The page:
AUSTIN (KXAN) – Central Texas is home to more than 4,300 bridges inspected by the state, and 780 of them have been classified as functionally obsolete or structurally deficient, according to data from the Texas Department of Transportation.
The bridges TxDOT inspects range from iconic postcard-worthy spans like the arched Pennybacker Bridge crossing Lake Austin (which is not deficient) to dry-creek culverts that drivers might not even notice passing over. TxDOT assigns a sufficiency rating from 0 to 100 — a rating below 50 is poor — for each bridge it inspects. Those rating help guide local decisions for spending on improvements and repairs.
Bridge collapses, like on in Pittsburgh in January, highlight the need for inspections and improvements to ones in poor condition. President Joe Biden’s $1 trillion infrastructure spending bill allotted $27 billion for bridge repairs across the country through the Bridge Formula Program.
Austin has no major bridges in poor condition, but the city identified five major bridges in need of significant rehabilitation or replacement, according to a city report released in late February. Of the 452 Austin bridges noted in the report, 29% are past their design lifespan of 50 years.
A bridge’s sufficiency rating takes several criteria into account, including the deck width, railings, approach design and more. Bridges that don’t “completely comply with today’s more rigorous standards are technically categorized as ‘obsolete,'” according to Kyle Carvell, public information officer with the Austin Public Works Department.
“A fair amount of obsolescence in structures built 40 or more years ago should be expected and may be acceptable for a while. Alternatively, a bridge with serious structural problems would be technically categorized as ‘deficient,'” Carvell wrote in an email.
KXAN has used TxDOT’s data to map each bridge in Travis and 11 surrounding counties. You can click or tap a point to find a bridge’s sufficiency rating, age and whether it has been classified as deficient or obsolete. Points with a lighter color have a lower rating, meaning they are in worse condition than others.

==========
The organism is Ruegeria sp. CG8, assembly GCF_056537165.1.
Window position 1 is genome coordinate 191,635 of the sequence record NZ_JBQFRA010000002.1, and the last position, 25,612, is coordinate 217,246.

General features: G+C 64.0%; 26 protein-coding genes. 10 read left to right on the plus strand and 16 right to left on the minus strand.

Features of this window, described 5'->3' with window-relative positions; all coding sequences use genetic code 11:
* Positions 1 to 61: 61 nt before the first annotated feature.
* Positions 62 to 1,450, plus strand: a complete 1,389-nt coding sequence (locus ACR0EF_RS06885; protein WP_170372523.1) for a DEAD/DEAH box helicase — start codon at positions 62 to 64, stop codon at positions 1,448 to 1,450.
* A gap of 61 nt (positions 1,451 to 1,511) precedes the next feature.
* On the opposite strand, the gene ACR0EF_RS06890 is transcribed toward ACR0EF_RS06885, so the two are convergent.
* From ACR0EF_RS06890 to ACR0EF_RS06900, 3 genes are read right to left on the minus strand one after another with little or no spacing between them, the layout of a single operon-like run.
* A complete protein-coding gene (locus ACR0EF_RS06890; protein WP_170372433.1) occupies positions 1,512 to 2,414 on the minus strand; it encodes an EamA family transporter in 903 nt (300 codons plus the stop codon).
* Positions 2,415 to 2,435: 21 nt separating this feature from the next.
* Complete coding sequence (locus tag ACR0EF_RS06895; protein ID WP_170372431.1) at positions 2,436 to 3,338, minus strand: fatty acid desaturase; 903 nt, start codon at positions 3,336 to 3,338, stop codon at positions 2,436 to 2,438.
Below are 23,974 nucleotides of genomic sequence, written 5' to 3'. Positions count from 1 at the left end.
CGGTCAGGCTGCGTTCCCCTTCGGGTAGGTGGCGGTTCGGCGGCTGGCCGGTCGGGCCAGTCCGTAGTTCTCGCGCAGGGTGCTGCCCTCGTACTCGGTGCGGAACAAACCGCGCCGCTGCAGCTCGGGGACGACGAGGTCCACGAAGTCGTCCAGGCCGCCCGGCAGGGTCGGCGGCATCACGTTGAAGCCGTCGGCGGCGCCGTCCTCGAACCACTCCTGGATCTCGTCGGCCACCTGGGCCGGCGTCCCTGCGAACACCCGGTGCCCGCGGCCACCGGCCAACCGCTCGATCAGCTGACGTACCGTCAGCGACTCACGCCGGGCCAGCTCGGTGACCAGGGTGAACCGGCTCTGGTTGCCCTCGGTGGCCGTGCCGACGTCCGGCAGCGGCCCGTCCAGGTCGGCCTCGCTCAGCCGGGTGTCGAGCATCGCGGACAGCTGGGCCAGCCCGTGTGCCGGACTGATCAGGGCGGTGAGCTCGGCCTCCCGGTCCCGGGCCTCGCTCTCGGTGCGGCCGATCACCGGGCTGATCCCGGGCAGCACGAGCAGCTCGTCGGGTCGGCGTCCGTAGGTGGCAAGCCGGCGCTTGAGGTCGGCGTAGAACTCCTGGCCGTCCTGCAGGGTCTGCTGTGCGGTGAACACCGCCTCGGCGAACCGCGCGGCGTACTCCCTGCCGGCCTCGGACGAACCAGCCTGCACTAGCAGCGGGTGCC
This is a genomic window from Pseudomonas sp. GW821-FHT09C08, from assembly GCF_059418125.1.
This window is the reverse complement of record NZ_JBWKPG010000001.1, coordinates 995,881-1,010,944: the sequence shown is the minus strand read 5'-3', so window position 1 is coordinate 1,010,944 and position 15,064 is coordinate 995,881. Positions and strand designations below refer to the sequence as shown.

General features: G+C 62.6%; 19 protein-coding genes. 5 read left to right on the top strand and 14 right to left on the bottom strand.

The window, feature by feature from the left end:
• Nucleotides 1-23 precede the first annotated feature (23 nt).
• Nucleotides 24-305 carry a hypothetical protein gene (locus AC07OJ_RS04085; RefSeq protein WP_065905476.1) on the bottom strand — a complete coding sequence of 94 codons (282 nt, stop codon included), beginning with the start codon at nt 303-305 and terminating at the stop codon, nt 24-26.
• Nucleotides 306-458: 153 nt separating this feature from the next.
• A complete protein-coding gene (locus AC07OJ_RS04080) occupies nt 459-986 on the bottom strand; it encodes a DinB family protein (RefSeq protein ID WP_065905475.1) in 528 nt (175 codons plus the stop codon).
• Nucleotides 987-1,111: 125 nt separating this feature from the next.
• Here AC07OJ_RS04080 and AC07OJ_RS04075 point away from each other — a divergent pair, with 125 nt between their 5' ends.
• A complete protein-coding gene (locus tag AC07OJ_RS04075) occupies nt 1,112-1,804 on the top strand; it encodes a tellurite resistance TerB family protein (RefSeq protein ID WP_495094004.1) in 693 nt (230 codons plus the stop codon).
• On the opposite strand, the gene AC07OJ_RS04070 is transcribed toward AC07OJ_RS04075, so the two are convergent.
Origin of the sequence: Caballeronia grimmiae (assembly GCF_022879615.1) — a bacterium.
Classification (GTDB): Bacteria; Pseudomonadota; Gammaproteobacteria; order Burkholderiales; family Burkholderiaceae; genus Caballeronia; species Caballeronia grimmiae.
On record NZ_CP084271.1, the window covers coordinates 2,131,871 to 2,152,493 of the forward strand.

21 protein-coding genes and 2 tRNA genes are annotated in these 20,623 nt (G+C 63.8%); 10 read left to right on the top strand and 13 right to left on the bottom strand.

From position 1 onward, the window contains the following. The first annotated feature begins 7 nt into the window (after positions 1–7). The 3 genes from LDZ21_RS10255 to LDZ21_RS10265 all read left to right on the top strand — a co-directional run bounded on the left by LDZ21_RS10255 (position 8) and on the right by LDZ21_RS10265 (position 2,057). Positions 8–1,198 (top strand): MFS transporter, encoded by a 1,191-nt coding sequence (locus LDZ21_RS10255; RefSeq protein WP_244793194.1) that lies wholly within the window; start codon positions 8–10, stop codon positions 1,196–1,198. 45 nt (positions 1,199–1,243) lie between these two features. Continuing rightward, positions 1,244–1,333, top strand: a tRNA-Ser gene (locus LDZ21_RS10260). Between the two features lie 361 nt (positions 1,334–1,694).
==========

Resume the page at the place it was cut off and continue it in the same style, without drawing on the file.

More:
The bridge report released in February by Austin’s Public Works Department says none of the 452 major bridges inspected by TxDOT have a sufficiency ratings below 50 and none are deficient, but that report doesn’t provide a complete picture of local bridges.
KXAN analyzed TxDOT’s data, which includes far more bridges in Austin than the 452 outlined in the Public Works report. TxDOT’s latest records shows there are 10 bridges in Austin with a sufficiency rating below 50, or categorized as deficient or both.
Carvell said the city did not include those bridges rated poor and deficient in its report because they “are not the responsibility of Public Works” and “not part of the 452 TXDOT inspect for us.”
Carvel said most of those poor or deficient bridges are TxDOT’s responsibility, a few belong to the railroad and one – the Dean Keaton pedestrian walkway – is the University of Texas at Austin’s.
KXAN also found some of the sufficiency rating used by the Public Works Department in its report are higher than current ratings available from TxDOT. For example, the city’s rating for the Lamar Boulevard bridge over Lady Bird Lake is 73, but TxDOT’s current rating for the same bridge is 50.7, which is 22 points lower and barely above a poor rating.
Carvell said the city based its report data on inspection records provided by TxDOT in 2020, and the data available online from TxDOT has been updated more recently.
Austin Bridges over 100 years old
There are 40 bridges in Central Texas that were originally built more than 100 years ago, including 12 in or near Austin. Despite being the oldest spans in the area, none in Austin have a sufficiency rating in the “poor” range — below 50 — according to TxDOT data.
In Lee County, 27% of its 138 bridges are functionally obsolete, which is the highest percent of all 12 Central Texas counties we analyzed, according to TxDOT data. Travis County has the most bridges in the area with 1,514 monitored by TxDOT, followed by Williamson County with 1,100.
Overall Texas has more than 55,000 bridges, the most of any state. The percent of bridges in poor condition has decreased in the past 20 years, and the state is “well below” the national average for percent of bridges in poor condition, according to a 2020 TxDOT report.